Catrin, Seckou and AMJ rock WOMAD 2014

Tuesday, July 29th, 2014

wom1The Astar family were out in full force this week as WOMAD sold all 40,000 tickets for the first time at Charlton Park.

Catrin & Seckou played a blinder in the early hours of Saturday morning. Don’t take our word for it… here is what the papers said.

“Catrin Finch and Seckou Keita, a collaboration as delightful as it is unlikely. Finch, a Welsh harpist, was lined up a few years ago to play a tour with Malian kora player Toumani Diabaté, and warmed up by rehearsing with his Senegalese counterpart Keita. Diabaté eventually showed up mere hours before the first of those concerts, and though he was there for the tour, Finch felt a closer connection with Keita. They carried on working together and last year released an album of duets, Clychau Dibon, that proved a surprise hit.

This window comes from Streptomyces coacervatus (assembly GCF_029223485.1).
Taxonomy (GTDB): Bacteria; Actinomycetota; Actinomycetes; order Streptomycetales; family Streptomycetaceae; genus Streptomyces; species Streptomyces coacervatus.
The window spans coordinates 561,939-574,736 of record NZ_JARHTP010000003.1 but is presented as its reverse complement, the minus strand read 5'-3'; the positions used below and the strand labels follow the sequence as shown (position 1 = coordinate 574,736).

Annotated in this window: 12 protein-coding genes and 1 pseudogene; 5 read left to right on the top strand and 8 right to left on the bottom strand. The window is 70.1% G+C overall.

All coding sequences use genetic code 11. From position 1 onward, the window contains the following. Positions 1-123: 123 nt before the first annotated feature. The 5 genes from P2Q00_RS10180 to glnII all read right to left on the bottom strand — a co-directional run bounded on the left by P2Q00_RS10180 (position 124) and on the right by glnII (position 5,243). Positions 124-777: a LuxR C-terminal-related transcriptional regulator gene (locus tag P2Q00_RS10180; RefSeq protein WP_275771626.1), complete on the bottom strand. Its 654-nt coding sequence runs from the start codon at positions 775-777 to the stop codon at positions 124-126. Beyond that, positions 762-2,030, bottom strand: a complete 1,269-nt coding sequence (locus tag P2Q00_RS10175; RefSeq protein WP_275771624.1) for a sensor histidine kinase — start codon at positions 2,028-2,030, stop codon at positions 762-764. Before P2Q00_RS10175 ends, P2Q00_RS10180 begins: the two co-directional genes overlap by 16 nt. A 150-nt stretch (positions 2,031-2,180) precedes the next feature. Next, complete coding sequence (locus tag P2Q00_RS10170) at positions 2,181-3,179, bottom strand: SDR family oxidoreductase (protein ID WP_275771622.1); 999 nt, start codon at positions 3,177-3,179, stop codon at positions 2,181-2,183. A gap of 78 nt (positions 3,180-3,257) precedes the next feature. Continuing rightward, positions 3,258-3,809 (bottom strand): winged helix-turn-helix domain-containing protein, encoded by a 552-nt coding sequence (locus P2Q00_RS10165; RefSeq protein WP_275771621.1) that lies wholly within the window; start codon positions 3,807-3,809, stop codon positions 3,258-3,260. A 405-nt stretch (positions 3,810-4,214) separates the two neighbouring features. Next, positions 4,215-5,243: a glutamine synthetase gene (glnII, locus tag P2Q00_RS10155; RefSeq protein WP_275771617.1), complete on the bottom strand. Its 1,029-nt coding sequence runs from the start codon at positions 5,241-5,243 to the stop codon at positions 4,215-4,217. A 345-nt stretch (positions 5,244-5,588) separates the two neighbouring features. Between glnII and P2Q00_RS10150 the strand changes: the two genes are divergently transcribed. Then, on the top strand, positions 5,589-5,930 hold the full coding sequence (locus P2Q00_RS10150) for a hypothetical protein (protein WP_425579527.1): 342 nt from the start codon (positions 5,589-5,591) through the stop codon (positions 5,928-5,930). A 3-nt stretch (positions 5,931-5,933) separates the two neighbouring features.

Here, the blend of Manding and Welsh material finally stilled the buzz of chatter around the edge of the tent. They listened intently to each other, nodding and smiling as the songs took shape. They duelled playfully on “Future Strings”, Finch plucking ascending chords and running 47-string-long glissandi in a way that is hard for a kora to emulate, though Keita tried; when she knocked rhythms on the frame of her harp, his echo on the gourd of the kora was resonant and strong. The centrepiece of the set, as of the album, was “Robert Ap Huw Meets Nialing Sonko”: in the second half, when Finch took up the dancing Casamance pattern with her right hand, plucking the occasional bass string with her left, the whole tent held its breath.”      Financial Times